Then came Qobuz. The site was started in France in 2007, and while it was entering a market that already had several sites selling FLAC, and stayed mainly in Europe for a time, there were several key differences. Firstly, it was one of the first sites to have it’s own media player especially for their site. Most others were content to just sell their music, have you download them once, and then let you be off to the races. With Qobuz, someone could browse the now 80 million plus catalog of music files, make playlists, manage the downloads of music from their store, the list goes on. They also have a subscription streaming service that allows for the download of music to a device, so you don’t have to hog up valuable data through your cell service, or if your usual commute takes you through somewhere with bad cell service.
Another big advantage is that with a lot of popular tracks and albums, they’re available in Hi-Res formats. Where 16-Bit, 44.1k sampling is considered the standard for what’s called “CD quality”, quite a number of artists and record labels have released music in what’s called “Studio Quality” that goes as high as 24-Bit, 192.0k sampling rate. While some will tell you that most people cannot tell the difference between the two (studio vs CD quality), a lot of people can, and they’re willing to pay the difference, especially since a lot of people now have home theatre systems with speakers that pump out sound in very high resolutions nowadays.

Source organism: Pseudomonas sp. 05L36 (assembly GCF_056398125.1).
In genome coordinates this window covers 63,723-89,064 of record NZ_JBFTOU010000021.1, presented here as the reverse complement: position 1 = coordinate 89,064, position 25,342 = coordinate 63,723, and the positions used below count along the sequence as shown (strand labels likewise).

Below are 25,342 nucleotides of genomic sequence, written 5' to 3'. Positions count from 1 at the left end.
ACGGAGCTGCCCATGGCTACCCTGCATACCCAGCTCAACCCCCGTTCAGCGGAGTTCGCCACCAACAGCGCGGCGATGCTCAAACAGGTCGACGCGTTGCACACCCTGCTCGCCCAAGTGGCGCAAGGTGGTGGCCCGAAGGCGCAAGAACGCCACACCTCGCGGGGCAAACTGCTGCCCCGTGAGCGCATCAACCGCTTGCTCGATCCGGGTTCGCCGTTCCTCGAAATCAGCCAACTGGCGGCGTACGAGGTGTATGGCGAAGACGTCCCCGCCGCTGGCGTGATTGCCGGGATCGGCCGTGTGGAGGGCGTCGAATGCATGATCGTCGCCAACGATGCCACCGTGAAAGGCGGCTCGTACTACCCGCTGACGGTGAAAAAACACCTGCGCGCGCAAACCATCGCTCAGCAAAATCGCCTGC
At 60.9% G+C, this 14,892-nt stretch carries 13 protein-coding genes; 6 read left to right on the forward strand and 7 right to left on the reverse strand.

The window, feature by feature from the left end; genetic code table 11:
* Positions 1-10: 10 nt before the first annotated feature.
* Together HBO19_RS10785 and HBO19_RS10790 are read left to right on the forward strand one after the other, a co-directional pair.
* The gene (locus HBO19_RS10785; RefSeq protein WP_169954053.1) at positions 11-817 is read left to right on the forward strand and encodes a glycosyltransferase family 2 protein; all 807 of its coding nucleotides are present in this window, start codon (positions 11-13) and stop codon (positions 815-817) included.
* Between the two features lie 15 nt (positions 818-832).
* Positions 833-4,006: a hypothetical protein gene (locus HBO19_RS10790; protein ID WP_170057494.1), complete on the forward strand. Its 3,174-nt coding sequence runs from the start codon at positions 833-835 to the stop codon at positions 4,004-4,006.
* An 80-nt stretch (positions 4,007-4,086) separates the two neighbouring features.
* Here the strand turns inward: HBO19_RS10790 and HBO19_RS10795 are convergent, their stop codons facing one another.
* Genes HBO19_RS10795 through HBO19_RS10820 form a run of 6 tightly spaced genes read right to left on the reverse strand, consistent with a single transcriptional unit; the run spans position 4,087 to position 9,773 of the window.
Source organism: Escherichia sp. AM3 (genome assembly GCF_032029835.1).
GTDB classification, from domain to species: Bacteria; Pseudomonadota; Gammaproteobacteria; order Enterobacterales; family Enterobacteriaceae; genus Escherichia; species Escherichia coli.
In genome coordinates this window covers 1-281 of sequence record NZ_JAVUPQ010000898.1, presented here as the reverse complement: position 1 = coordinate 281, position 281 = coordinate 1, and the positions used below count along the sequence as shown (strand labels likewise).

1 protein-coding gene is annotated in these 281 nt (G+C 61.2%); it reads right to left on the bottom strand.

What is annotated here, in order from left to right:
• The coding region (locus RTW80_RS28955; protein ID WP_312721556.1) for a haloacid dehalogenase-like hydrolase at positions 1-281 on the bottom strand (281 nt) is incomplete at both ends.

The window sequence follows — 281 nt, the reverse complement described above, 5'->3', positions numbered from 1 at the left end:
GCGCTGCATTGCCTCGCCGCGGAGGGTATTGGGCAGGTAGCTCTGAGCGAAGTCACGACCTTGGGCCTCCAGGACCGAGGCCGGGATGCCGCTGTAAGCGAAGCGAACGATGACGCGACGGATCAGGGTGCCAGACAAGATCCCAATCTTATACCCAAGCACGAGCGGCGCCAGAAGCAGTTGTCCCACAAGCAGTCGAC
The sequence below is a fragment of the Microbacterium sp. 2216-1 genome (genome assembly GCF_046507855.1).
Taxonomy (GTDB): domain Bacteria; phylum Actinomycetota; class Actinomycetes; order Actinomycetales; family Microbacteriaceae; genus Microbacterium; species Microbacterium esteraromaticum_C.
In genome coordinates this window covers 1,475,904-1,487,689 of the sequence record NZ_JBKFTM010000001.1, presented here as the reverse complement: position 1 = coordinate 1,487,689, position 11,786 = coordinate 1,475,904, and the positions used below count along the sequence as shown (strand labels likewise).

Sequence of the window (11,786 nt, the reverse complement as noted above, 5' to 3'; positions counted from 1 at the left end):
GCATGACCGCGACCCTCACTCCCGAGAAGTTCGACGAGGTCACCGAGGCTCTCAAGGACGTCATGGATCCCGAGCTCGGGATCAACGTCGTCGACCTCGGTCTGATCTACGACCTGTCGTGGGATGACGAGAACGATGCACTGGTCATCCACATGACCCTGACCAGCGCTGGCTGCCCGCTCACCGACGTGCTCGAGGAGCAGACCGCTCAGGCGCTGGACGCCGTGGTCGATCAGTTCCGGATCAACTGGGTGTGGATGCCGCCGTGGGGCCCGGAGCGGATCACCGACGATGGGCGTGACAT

Granted, Qobuz wasn’t available in the US until 2019, when there were already some other big sites selling hi-res music like Tidal, HDTracks and 7Digital, it’s made a lot of impressive in-roads, especially now that most people have the ability to download full CD quality albums from Qobuz faster than they could download a single MP3 in 2000 from Napster. Plus, with its ever increasing catalog of music, artists, record labels signing on, as well as the fact that many established artists are re-releasing their music catalogs in hi-res formats, there’s definitely becoming a market for it. As an example, Pink Floyd recently released its entire music catalog in fully hi-res audio on Qobuz. And Neil Young, who himself tried to get into the game with a FLAC distribution site called Pono, criticized Tidal for it’s lackluster sound on its app and website, as well as the questionable royalty schedule. That, plus Tidal’s recent acquisition by Sprint raises only more questions about the independence of these other sites, and only further lends credibility to Qobuz as the potential iTunes slayer that we’ve finally been waiting for, not to mention the fact that Qobuz offers the music catalog in the widest array of formats besides FLAC of any music site currently out there. Besides FLAC, it offers downloads in MP3, the granddaddy of all the music formats, as well as WMA, AAC Apple Lossless, WAV files, the list goes on. In fact, Sonos has partnered with Qobuz to be its exclusive streaming platform for fully lossless and hi res music on Sonos FM.